Food and Nutrition: Anorexia
Dog Food and Nutrition QuickLinks
Cause of Canine Anorexia:
Anorexia can be caused by two different modes, it may be due to a clinically important pathological condition, metabolic disorder or pain, or it may be due to less important habitual or environmental factors. In either case, dog anorexia may be partial or complete.
Different disorders of the gastrointestinal tract, including bacterial and viral infections, parasitic infestations, nutritional or metabolic disorders like bloating, constipation etc., are considered to be the most common causes of anorexia in dogs. Associated organs of the digestive system, i.e. liver (hepatitis), gall bladder and pancreas, if they have any problem in functioning, can cause severe anorexia. Functioning and/or secretions of these organs usually are controlled by the hypothalamus (part of the brain) that controls the nervous system.
Some respiratory problems in dogs, such as kennel cough and asthma can leave dogs with anorexia. Renal diseases and kidney infections can cause canine anorexia, and in case of calculi ((canine bladder or urinary tract stones), dogs may not like to eat, due to severe abdominal pain.
Stress due to some medications,
environmental factors and some dietary problems, may also be a reason
anorexia in dogs.
Dog with anorexia, abdominal distension, weight-loss and constipation.
Sent to ultra-sound and X-ray examination. The diagnosis was intestinal obstruction
Source: Washington State University
Canine Anorexia Calculation:
A dog may be either partially anorectic or completely anorectic. The level of anorexia should be calculated in order to assess the dog's condition and the severity of the problem, but also as a way to define a plan for symptomatic and supportive therapy. If a dog eats food, but not enough to provide at least 40Kcal/Kg B.W of energy a day,such dogs should be labeled as “Partially Anorectic”. It should be noted that a dog could not be termed as partially anorectic, if the dog is just choosier during feedings. Additionally, some breeds of dog’s bodies prefer to consume body fats first, and then take in food.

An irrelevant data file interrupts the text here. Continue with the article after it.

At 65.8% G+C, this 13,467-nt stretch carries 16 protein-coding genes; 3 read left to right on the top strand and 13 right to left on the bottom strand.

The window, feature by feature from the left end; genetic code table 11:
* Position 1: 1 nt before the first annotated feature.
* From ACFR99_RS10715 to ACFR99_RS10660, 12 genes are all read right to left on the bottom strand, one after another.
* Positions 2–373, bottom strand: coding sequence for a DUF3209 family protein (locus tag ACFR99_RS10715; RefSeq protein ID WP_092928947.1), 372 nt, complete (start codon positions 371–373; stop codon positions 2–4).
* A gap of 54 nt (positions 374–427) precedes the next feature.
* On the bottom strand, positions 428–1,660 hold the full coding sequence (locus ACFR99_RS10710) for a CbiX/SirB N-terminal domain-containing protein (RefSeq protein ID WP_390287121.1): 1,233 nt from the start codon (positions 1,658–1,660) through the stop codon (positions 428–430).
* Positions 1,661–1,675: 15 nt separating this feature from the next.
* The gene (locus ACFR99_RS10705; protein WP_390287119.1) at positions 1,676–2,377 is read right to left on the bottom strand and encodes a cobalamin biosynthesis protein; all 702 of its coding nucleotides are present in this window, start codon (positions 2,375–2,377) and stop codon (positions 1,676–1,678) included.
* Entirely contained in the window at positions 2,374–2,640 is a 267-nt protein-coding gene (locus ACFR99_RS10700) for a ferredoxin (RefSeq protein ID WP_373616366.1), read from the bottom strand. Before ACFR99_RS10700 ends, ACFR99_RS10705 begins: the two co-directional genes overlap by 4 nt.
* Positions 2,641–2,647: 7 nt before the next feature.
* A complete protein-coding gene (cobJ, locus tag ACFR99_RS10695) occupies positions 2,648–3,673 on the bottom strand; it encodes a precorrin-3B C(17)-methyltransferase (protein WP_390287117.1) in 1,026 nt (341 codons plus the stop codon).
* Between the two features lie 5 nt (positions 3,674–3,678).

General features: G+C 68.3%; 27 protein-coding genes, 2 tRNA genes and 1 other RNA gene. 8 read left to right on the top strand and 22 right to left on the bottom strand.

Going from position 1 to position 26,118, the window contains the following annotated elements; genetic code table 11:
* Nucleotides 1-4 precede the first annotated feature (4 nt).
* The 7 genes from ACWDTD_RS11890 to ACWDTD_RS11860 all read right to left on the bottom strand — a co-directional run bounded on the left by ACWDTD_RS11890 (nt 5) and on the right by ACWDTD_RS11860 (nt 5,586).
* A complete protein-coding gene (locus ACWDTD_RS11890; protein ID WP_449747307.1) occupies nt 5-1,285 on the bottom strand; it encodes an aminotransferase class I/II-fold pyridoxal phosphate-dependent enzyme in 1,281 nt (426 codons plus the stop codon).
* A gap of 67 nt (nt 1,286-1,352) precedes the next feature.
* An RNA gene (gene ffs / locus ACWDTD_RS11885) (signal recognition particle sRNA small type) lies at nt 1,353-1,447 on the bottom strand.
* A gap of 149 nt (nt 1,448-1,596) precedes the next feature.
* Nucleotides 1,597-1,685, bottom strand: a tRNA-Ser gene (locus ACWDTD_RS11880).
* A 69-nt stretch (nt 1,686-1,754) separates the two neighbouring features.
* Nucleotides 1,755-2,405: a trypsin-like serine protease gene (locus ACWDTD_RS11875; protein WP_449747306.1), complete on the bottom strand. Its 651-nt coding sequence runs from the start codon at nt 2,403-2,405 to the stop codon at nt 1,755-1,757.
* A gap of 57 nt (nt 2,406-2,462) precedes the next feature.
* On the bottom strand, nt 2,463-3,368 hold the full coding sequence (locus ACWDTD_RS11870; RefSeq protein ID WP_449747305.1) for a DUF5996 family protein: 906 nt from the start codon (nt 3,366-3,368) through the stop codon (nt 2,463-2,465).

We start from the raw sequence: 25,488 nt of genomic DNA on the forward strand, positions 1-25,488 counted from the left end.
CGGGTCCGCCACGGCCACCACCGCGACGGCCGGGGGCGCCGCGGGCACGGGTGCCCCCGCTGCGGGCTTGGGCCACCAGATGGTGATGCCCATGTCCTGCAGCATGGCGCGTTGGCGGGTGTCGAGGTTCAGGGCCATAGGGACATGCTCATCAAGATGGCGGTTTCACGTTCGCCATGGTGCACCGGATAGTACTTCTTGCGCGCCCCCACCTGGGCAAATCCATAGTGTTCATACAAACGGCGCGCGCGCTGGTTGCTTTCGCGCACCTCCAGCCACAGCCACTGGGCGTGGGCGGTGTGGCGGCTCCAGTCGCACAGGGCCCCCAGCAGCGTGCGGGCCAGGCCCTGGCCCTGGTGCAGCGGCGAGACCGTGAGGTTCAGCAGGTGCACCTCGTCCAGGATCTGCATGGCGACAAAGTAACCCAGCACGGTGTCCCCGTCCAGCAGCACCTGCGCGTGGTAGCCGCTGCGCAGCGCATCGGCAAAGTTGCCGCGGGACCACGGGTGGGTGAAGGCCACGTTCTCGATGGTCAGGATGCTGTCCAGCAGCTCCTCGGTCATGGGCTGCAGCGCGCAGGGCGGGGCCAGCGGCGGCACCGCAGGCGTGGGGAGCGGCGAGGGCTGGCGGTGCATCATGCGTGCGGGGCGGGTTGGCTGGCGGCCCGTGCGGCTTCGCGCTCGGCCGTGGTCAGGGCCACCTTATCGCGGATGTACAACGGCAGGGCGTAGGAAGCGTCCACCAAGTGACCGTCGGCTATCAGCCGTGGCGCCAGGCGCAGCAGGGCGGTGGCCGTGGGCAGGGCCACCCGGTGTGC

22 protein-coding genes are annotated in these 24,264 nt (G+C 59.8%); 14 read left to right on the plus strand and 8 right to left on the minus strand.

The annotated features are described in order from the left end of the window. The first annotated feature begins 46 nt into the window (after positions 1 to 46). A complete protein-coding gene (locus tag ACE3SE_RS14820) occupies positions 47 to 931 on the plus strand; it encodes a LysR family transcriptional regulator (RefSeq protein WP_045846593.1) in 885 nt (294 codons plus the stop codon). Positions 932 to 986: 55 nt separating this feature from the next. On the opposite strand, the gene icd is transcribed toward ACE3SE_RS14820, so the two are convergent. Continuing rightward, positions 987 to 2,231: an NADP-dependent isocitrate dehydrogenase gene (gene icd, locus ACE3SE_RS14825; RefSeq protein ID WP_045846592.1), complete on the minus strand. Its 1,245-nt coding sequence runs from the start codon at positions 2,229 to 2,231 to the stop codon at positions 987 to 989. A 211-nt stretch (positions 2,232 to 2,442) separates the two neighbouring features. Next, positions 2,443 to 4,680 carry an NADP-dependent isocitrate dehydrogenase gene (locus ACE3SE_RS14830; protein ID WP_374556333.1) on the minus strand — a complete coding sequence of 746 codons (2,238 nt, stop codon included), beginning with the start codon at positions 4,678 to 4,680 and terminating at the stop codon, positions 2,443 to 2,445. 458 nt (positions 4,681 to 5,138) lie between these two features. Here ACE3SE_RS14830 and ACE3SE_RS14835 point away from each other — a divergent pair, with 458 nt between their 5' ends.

A dog can be labeled as a “Complete Anorectic”, if it does not take in any food for at least 36 hours. Usually, dogs with anorexia, after 48 hours, are labeled with a condition; which is referred to as a “Medical Emergency”.
Anorexia, as a symptom, can be diagnosed by the clinical signs, feeding history and a precise calculation of how much food is consumed. Determining the underlying causes of anorexia requires a thorough physical and laboratory examination.
Detailed blood tests, urinalysis, respiratory swab examinations, radiography for some kinds of underlying tumors or abnormalities are some procedures a veterinarian may recommend, depending upon clinical signs and history.
Some tests other than these may also be required, depending upon the results of earlier tests.
Dog anorexia should be precisely calculated and symptomatic treatment options should be decided; thereafter. Fluid therapy, adjustments of diets, adding flavors and warming dog food, or using appetizers prior to feeding can be some useful techniques for determining mild or partial canine anorexia. In severe conditions, tube feeding, intravenous administration of nutrients and forced feeding can be required. Fluid therapy, by 5% Ringer’s lactate, combined with nutrients, vitamins, minerals and glucose can help in restoring body conditions, when dogs have been diagnosed with complete anorexia.
Underlying causes of anorexia in dogs should be treated in order to restore the health of a dog. It is highly recommended that systemic and symptomatic treatments be applied simultaneously. Supportive supplementation can help in quickening recovery.